The Global Sanitation Fund-supported programme in Uganda

Date: 15th May 2015

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GSF Information

Executing Agency:
Ministry of Health
Programme duration:
2011-2016
Country Programme Monitor:
Deloitte Uganda Ltd.

Covering 30 districts, the ‘Uganda Sanitation Fund’ (USF) enables communities to gain access to basic sanitation and adopt good hygiene practices. The overarching goal of the programme is to help these districts reduce morbidity and mortality rates due to sanitation-related diseases. Led by the Ministry of Health’s Environmental Health Division, District Local Governments serve as Sub-grantees, which are supported by NGOs in some cases.

2015 Highlights

In 2015, the USF continued to strengthen and expand its work, particularly in terms of building human resource capacity, empowering communities to eliminate open defecation, and utilizing innovative CLTS approaches. By the end of the year USF reported more than two million people living in ODF environments. This constitutes an increase of almost 50 percent since December 2014. There were reports of significant reductions in outbreaks of sanitation-related diseases in programme areas, such as Moyo District, where no cholera outbreaks were registered in 2015.

In addition, the programme facilitated capacity building for district staff in CLTS, monitoring and evaluation and financial management. The USF team was also expanded to reflect the programme’s increasing workload both at the central and the regional level, and to speed up implementation. This included the recruitment of a Programme Manager and other core staff covering finance and monitoring and evaluation in the Environmental Health Division, as well as Regional Field Officers based in the West Nile, Lango and Teso sub-regions.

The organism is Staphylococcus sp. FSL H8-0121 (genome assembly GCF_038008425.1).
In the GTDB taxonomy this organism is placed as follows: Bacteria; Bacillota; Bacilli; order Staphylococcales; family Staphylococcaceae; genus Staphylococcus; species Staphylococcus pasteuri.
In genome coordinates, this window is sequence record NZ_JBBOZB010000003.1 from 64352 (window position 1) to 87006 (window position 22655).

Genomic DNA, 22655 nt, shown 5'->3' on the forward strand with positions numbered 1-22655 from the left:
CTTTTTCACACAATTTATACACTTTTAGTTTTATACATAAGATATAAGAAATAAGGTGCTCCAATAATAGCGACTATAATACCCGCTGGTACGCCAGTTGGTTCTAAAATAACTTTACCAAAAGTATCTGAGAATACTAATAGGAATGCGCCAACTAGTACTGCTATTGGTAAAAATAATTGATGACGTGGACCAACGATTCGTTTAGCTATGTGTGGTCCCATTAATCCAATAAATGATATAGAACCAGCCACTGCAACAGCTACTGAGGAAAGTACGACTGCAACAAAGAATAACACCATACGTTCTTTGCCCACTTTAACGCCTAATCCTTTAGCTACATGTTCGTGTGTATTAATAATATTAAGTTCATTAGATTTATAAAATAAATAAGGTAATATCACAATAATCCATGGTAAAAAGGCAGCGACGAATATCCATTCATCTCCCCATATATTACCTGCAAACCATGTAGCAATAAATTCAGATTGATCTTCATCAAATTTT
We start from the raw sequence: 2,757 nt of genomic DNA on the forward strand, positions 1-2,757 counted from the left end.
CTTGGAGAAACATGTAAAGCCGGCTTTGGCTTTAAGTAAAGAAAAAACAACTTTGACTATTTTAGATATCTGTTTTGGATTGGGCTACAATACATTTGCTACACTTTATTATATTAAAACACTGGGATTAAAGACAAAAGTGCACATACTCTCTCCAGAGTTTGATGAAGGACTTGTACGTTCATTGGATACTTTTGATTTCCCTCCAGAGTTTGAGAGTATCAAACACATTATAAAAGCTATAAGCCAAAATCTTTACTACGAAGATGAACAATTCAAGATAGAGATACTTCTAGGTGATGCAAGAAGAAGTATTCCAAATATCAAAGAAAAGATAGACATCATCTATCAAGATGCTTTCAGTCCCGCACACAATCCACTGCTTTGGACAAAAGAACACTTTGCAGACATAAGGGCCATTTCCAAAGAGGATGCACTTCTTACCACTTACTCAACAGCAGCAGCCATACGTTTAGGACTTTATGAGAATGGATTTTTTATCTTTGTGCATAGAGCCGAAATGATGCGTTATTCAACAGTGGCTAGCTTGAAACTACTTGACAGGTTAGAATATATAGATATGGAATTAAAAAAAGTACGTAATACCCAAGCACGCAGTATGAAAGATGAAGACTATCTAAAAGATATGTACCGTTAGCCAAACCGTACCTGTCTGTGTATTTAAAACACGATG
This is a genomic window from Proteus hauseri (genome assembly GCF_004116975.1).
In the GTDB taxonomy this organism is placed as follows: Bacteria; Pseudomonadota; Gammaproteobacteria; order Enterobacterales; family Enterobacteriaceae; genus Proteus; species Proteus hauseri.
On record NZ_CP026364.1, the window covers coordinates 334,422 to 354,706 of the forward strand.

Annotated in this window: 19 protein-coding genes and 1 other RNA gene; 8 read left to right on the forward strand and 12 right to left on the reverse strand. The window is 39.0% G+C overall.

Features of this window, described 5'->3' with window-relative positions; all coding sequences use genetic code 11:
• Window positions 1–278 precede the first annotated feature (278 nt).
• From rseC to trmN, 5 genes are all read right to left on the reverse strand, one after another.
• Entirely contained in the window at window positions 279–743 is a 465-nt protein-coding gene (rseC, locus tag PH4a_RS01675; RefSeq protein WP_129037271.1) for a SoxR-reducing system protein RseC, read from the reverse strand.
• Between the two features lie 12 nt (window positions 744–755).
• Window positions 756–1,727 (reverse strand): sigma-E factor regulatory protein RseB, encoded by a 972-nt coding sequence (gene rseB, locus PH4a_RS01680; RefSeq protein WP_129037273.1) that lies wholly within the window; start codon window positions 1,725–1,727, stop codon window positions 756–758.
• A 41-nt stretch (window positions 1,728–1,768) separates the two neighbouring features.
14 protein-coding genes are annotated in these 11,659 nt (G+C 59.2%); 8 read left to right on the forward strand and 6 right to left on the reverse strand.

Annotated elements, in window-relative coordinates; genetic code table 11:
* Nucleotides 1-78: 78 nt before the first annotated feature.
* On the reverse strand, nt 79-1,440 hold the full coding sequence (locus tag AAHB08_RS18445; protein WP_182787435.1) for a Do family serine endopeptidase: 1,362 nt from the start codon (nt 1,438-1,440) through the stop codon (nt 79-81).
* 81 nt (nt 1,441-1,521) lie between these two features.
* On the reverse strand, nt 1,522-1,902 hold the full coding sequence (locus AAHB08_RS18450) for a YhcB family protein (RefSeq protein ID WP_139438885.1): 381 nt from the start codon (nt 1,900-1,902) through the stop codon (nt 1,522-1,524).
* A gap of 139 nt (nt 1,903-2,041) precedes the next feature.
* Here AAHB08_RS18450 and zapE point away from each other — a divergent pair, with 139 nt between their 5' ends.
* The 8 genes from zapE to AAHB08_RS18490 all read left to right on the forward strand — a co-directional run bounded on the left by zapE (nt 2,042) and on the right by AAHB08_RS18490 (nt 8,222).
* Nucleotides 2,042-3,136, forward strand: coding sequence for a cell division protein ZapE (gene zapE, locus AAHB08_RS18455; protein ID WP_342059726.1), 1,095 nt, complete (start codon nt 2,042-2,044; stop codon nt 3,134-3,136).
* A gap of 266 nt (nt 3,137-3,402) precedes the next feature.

Challenges

Implementation challenges faced during the year included funding delays to districts and monitoring and reporting constraints. These issues are being addressed through negotiations with the Ministry of Finance and Economic Development for a more timely release of funds, hands-on support at the district level, and further development of monitoring indicators and benchmarks for district performance. In addition, although many communities are eliminating open defecation, latrines in some of these communities do not always qualify as fly-proof, and are thus not declared ODF. The programme continues to make efforts to ensure communities fully understand and buy into ODF criteria.

Learning and innovation

In order to improve the quality of USF activities, the programme received hands-on support from the GSF-supported programme in Madagascar to strengthen its CLTS facilitation skills ranging from pre-triggering to post-ODF activities. One key outcome of this support was the adoption of the Follow-up MANDONA approach developed in Madagascar. Follow-up MANDONA is used to support triggered communities to achieve open defecation free status and sustain it over time. The approach has been rolled out in 22 districts, contributing to an increase in ODF communities. During the year, the USF shared experiences in the National Sanitation Working Group meetings, which helped initiate the development of a national ODF verification tool. In addition, the programme has partnered with Water for People to support supply-side activities, including the training of local masons in low-cost technologies.

Looking ahead

In 2016, USF aims to speed up the achievement of ODF communities, while helping communities improve the quality of facilities and ensure sustainability of both behaviour change and latrines. The programme will also continue building the capacity of district governments in appropriate approaches and technologies, documenting and sharing lessons learned, and improving monitoring and evaluation. Plans for continuing the programme beyond 2016 are in development.

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